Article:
- Q4 GDP is expected to grow 2.6%
- Seeing strong consumer spending; other sectors to contribute
- Weekly jobless claims are likely to rise moderately
WASHINGTON, Jan 26 (Reuters) – The US economy likely maintained its strong pace of growth in the fourth quarter as consumers boosted spending on goods, but momentum appears to have slowed significantly towards the end of the year as higher interest rates weigh on demand .
The Commerce Department’s fourth-quarter gross domestic product advance report could mark the last quarter of solid growth before the lagged effects of the Federal Reserve’s fastest tightening cycle since the 1980s. Most economists expect a recession in the second half of the year, albeit mild compared to previous downturns.
Retail sales have weakened sharply over the past two months and manufacturing appears to have joined the housing market in the recession. While the job market remains strong, business sentiment continues to deteriorate, which could ultimately affect hiring rates.
“This looks like this could be the last really positive, strong quarterly print we’re going to see for a while,” said Sam Bullard, senior economist at Wells Fargo Securities in Charlotte, North Carolina. “Markets, and most people, will go through this number. More recent data suggests that economic momentum is continuing to slow.”
According to a Reuters poll of economists, GDP growth likely rose by an annualized 2.6% in the most recent quarter, after accelerating 3.2% in the third quarter. Estimates ranged from 1.1% to 3.7%.
Robust growth in H2 would offset the 1.1% decline in the first six months of the year.
Full-year growth is expected to be around 2.1%, up from 5.9% in 2021. The Fed raised interest rates by 425 basis points from near zero to a range of 4.25% to 4.50 last year %, the highest since late 2007.
Consumer spending, which accounts for more than two-thirds of US economic activity, is expected to have grown faster than the 2.3% rate recorded in the third quarter. This would mainly reflect an increase in merchandise spending earlier in the quarter.
Spending has been supported by job market resilience as well as excess savings accumulated during the COVID-19 pandemic. But demand for durable manufactured goods, mostly bought on credit, has stalled and some households, especially low-income ones, have drained their savings.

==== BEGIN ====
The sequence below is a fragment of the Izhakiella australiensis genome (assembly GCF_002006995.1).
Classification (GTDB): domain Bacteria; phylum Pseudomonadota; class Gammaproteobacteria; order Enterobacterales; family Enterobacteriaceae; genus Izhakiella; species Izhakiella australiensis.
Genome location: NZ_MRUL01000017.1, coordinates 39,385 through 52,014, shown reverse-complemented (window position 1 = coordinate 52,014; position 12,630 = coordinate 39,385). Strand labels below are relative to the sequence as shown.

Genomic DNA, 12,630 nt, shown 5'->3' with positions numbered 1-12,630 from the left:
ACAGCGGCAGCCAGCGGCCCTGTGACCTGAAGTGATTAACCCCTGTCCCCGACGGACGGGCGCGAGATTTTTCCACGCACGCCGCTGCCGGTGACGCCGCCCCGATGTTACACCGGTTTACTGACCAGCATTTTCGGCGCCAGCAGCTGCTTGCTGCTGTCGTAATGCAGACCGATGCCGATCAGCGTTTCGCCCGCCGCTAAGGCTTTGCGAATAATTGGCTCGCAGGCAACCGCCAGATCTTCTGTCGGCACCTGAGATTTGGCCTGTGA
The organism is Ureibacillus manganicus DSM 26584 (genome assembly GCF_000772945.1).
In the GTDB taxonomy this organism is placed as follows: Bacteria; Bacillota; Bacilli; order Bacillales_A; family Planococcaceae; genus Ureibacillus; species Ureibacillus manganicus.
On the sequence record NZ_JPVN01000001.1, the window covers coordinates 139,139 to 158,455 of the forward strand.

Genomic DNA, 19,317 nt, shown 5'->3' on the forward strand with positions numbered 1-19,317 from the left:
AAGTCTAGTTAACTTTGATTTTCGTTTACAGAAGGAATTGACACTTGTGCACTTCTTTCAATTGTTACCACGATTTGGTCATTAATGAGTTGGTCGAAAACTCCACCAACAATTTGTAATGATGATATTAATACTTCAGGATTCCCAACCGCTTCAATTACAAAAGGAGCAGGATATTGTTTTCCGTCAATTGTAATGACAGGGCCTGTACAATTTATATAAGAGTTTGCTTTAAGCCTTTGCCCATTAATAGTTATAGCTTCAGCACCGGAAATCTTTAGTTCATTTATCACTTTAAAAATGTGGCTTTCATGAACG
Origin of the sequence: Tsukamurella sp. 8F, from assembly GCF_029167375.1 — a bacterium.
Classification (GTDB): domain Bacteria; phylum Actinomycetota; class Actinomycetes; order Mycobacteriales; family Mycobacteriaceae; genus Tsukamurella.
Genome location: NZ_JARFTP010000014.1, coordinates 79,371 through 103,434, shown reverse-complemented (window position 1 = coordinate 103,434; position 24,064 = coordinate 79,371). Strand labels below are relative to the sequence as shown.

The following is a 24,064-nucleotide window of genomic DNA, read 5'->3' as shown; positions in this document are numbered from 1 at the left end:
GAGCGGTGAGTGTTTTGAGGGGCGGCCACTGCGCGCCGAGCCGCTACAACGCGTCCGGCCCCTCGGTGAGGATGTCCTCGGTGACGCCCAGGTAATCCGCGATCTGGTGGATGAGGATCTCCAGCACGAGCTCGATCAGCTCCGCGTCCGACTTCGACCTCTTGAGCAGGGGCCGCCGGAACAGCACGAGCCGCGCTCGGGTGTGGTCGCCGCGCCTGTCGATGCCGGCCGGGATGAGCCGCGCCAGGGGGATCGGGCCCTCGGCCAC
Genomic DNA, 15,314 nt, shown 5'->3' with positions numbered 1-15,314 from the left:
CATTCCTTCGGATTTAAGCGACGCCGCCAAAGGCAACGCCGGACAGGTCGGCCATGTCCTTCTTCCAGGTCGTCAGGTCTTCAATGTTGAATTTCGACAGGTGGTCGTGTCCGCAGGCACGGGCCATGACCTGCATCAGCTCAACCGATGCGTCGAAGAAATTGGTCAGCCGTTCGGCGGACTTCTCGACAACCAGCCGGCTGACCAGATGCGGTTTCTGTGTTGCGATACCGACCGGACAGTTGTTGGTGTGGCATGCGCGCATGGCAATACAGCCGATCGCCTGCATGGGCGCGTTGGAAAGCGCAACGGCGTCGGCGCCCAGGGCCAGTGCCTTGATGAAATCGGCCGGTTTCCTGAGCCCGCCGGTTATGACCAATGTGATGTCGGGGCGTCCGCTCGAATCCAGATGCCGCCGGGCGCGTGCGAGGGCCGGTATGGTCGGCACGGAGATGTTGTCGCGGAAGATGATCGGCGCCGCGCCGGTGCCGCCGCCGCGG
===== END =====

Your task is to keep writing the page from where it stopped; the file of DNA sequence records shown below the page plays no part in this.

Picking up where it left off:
Economic growth also likely received a boost from corporate spending on equipment, intellectual property and non-residential buildings. But with falling demand for goods, corporate spending also lost some of its luster at the end of the fourth quarter.
Despite clear signs of a sluggish transition into 2023, some economists are cautiously optimistic that the economy will avoid an outright recession, but rather suffer a rolling downturn, with sectors declining sequentially rather than all at once.
They argue that advances in technology and the transparency of the Federal Reserve mean that monetary policy is now acting with less lag than before, which they say has caused financial markets and the real economy to act in anticipation of rate hikes.
“We will continue to have positive GDP numbers,” said Sung Won Sohn, finance and economics professor at Loyola Marymount University in Los Angeles. “The reason for this is that the sectors take turns falling and not falling at the same time. The rolling recession started with housing and now we are seeing the next phase, which is related to consumption.”
Indeed, factory output has fallen sharply for two straight months as demand for goods has collapsed. The job cuts in the technology sector were also seen as a flagging cut in corporate capital spending.
While home investment is likely to have suffered its seventh straight quarterly decline, which would be the longest of its kind since the housing bubble collapse that triggered the Great Recession, there are signs the housing market may be stabilizing. Mortgage rates are trending down as the Fed slows the rate of hikes.
Inventory build-up helped GDP last quarter, but as demand slows, companies are likely to focus on reducing inventories rather than placing new orders, which would undermine growth in the coming quarters.
Trade, which accounted for the bulk of GDP growth in the third quarter, either made a small contribution or detracted from GDP growth. Strong growth is expected from government spending.
While the job market has shown remarkably resilient so far, economists argue that deteriorating business conditions will force companies to hire fewer and lay off workers.
Companies outside of tech, as well as interest-rate-sensitive sectors like housing and finance, hoarded labor after struggling to find workers during the pandemic.
According to a Reuters poll of economists, a separate Labor Department report on Thursday is likely to show that initial jobless claims rose to a seasonally adjusted 205,000 for the week ended January 21, from 190,000 the previous week.
“We expect that initial jobless claims will eventually pick up again after their recent decline, along with an eventual decline in payrolls and a rise in the unemployment rate,” said Kevin Cummins, chief economist at NatWest Markets in Stamford, Connecticut . “In turn, we expect spending to slow as consumers become less willing to shed savings amid a deteriorating job market.”
Reporting by Lucia Mutikani; Editing by Andrea Ricci
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